Autopilot

I’ve been milling this one over for some time. It’s kind of hard to nail down.

Mindfulness practice reveals an odd, even potentially unsettling truth about our lives. We don’t live much of it. What do I mean by that? We’re checked out, running on autopilot – far away from many things that we live through every day. Driving to work, all of a sudden we’re there – not remembering sections of the drive. Having conversations, we’re elsewhere, distracted from time to time.

Don’t take this as chiding, however. Mindfulness practice also reveals how difficult it is to attend to the moment. The mind flits about from one thing to the next. Monkey mind jumps from one thought and experience to the next, chittering away. We’re so used to it, that we don’t even notice it — not until one sits and really watches it happen, mindfully attending to thoughts as they arise and subside. Really attending is one of the most difficult things to do, but it’s where the lively quality of seemingly serene practices like Zen reside: really being present is being fully alive in this moment in all of its experience.

Monkey01

The trick? It’s not to wage war on the monkey mind. It’s to gently befriend it, slowly training it to be more present and relaxed. The training in itself is almost a non-training. You don’t whip the monkey into submission; rather, you reach out your hand and invite it to be here, not jumping from tree to tree. Over time, with repetition and dedication, not being daunted by the endless task, the monkey slows a bit, listens a bit more, sits with you with whatever is happening right now. It may only last a moment, but as the Buddha said in the Dhammapada:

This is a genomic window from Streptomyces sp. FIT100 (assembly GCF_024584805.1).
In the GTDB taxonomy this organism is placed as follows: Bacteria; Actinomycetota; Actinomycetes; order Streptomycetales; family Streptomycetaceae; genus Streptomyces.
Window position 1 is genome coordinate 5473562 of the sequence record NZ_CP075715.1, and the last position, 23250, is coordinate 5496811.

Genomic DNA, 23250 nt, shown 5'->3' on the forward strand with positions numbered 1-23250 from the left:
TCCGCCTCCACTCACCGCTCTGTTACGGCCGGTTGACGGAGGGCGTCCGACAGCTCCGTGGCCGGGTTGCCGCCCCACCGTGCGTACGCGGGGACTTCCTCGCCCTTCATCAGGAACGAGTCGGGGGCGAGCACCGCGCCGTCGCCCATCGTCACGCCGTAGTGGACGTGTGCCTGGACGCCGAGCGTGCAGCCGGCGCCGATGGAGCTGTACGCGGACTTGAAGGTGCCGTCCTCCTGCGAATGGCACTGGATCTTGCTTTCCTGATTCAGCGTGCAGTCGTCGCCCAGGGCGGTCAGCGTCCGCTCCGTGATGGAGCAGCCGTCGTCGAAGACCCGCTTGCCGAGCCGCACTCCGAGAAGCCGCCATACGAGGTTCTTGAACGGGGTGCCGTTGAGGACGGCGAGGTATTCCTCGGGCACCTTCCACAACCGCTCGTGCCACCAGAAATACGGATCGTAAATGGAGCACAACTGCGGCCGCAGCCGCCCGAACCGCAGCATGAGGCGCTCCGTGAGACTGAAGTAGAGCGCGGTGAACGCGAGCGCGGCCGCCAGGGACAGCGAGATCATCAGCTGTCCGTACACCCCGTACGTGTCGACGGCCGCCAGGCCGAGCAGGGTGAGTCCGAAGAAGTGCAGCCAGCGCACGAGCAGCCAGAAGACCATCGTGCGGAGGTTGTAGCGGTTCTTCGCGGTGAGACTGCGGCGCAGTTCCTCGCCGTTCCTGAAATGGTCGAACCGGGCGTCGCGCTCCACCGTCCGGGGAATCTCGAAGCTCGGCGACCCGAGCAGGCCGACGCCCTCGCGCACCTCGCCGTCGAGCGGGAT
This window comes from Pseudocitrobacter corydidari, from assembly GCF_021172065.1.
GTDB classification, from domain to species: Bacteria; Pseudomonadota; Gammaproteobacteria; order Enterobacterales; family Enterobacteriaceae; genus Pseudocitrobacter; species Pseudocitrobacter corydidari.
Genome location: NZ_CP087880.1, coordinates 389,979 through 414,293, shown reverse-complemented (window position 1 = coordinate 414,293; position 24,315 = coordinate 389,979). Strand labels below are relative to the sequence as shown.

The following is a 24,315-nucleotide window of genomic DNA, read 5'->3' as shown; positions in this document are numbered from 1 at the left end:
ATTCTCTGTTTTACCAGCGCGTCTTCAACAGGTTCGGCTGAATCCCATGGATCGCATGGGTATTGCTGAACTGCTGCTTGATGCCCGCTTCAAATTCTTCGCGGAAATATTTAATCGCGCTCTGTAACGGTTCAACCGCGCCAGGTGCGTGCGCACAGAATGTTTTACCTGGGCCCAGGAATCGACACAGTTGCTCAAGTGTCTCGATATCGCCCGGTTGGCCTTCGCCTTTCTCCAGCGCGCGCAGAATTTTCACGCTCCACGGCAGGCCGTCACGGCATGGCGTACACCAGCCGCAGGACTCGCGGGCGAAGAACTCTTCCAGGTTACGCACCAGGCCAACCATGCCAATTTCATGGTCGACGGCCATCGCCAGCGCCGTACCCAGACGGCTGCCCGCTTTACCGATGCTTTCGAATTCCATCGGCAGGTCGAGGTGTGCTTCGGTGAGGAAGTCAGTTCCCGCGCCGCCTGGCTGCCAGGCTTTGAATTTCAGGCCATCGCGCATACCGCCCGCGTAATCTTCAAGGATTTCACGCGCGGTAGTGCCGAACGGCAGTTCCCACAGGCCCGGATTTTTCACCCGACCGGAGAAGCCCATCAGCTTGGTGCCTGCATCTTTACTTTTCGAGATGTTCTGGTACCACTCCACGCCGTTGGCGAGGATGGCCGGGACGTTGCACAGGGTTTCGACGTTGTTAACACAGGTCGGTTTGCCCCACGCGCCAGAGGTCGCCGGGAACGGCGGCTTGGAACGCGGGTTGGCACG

Better than one hundred years lived
With an unsettled [mind],
Devoid of insight,
Is one day lived
With insight and absorbed in meditation.
The Dhammapada – line 111 (Trans. Fronsdal)

With that in mind, even a few moments of such attentive absorption and insight are most valuable indeed.


May this inspire you to try spending less time on autopilot.

Gassho!

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